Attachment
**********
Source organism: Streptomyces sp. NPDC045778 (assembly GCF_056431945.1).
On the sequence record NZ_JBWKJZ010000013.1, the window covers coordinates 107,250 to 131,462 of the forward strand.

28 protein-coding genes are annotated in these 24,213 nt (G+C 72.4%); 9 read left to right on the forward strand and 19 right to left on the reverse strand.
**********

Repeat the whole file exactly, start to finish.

Source organism: Streptomyces sp. NPDC045778 (assembly GCF_056431945.1).
On the sequence record NZ_JBWKJZ010000013.1, the window covers coordinates 107,250 to 131,462 of the forward strand.

28 protein-coding genes are annotated in these 24,213 nt (G+C 72.4%); 9 read left to right on the forward strand and 19 right to left on the reverse strand.